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Posted in Black Women, Personal is Political., Toni Cade Bambara, Writing | 2 Comments »

Hands Up, Don’t Shoot: Black Self-Defense in the Wake of Ferguson

November 15, 2014
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Hands Up, Don’t Shoot: Black Self-Defense in the Wake of Ferguson

By Luam Kidane and Hakima Abbas After nearly three months of deliberation the grand jury decision on whether to indict the police officer who murdered Mike Brown is expected to be announced next week. With press coverage intensifying and the government announcing that over 1000 police officers have received 5000 hours of training to...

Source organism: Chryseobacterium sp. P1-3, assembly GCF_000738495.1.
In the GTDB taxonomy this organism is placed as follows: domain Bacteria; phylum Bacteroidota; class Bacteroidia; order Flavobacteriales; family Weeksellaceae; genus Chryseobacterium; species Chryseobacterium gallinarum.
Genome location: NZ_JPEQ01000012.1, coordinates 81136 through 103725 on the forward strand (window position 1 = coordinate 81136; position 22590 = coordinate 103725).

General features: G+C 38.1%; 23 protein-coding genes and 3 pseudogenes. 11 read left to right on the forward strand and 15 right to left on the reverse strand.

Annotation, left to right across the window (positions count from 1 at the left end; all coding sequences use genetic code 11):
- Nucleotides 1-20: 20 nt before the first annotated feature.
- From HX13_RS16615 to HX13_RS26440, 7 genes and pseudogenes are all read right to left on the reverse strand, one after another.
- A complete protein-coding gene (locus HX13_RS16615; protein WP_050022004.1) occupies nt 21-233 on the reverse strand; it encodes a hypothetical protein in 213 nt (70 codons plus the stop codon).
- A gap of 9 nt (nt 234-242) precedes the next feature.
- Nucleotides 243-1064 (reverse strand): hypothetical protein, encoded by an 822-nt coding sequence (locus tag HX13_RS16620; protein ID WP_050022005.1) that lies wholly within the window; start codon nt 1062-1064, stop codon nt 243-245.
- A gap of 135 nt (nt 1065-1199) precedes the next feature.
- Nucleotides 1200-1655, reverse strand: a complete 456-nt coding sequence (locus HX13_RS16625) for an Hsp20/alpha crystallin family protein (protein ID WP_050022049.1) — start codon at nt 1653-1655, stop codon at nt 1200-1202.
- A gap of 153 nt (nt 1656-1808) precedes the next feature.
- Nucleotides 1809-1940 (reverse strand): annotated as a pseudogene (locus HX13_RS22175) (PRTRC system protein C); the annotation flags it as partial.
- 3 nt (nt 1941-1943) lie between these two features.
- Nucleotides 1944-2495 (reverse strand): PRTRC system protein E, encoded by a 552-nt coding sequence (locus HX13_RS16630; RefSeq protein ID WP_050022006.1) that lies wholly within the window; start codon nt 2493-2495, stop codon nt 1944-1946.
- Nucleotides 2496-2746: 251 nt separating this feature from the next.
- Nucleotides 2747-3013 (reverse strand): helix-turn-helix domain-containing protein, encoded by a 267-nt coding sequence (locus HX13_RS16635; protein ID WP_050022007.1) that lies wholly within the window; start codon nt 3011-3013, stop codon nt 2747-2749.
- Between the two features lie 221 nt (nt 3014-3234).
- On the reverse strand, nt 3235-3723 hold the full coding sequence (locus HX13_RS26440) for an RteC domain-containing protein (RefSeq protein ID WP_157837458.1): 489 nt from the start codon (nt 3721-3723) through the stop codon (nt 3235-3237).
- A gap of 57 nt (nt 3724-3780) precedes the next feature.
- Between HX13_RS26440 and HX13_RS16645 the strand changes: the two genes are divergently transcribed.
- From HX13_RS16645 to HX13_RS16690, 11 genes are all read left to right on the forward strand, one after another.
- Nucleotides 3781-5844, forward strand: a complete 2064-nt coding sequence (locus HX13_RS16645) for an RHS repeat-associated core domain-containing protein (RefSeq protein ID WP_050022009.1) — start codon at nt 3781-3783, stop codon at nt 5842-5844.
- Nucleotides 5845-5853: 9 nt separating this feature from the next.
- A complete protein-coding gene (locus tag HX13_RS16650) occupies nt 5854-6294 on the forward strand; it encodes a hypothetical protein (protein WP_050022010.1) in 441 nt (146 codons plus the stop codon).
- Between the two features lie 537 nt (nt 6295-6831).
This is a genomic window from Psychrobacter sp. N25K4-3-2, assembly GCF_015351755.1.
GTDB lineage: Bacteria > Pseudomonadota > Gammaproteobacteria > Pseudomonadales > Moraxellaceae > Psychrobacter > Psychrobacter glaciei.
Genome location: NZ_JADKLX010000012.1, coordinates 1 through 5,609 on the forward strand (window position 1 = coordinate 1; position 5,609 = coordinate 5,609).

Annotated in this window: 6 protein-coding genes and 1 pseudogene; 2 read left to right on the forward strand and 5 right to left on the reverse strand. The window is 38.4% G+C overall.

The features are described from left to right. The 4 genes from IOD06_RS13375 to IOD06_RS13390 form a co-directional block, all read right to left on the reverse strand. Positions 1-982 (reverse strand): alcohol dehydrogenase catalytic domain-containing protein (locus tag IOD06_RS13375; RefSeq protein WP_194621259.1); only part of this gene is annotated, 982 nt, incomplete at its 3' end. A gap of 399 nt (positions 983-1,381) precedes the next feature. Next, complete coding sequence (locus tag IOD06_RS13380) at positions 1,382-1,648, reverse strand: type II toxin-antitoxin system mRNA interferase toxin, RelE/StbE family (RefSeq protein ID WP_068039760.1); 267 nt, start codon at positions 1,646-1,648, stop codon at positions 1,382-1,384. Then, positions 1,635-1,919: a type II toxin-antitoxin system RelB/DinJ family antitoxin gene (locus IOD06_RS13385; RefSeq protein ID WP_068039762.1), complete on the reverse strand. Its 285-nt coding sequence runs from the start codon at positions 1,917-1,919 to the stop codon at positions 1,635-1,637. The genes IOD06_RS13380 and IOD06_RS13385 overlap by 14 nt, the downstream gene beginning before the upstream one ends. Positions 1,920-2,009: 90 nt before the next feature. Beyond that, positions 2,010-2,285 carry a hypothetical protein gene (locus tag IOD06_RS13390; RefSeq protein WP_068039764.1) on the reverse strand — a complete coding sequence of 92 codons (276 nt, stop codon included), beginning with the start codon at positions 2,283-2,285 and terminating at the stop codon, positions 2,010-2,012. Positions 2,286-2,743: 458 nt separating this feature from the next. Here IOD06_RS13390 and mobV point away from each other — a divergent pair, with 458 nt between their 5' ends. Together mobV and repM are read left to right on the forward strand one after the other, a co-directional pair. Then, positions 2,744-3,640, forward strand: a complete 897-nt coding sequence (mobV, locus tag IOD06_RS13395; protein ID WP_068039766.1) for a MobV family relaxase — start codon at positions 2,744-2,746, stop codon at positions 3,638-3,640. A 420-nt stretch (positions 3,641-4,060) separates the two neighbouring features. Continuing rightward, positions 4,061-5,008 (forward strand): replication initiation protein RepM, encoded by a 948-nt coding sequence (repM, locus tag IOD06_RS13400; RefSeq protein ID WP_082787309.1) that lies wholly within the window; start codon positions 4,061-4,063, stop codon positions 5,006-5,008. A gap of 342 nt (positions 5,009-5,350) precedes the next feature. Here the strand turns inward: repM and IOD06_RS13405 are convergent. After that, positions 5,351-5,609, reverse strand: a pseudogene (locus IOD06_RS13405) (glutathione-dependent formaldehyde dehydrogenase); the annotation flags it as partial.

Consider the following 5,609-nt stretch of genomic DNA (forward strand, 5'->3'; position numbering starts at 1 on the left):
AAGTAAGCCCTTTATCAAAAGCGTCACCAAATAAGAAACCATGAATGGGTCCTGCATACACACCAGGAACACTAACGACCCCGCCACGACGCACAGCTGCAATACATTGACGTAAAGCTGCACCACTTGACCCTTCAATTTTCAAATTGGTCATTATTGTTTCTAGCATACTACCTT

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Posted in Black life matters | 1 Comment »

A Litany for Jada and Janay: In the Spirit of the Lorde

November 14, 2014
By
Anita testimony

By Cinnamon Williams   What has been will be again, what has been done will be done again; there is nothing new under the sun. -Ecclesiastes 1:9   There are no new ideas. There are only new ways of making them felt. -Audre Lorde   Thursday, July 10, 5:01 p.m. The lioness sums up...
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Posted in Activism, Audre Lorde, Black Girls, Black life matters, Black Women, Bodies, Capitalism, College Feminisms, Culture, Feminism, History, media, Patriarchy, Popular Culture, Racism, Sexism, Violence, Whiteness, Women of Color, Youth | 2 Comments »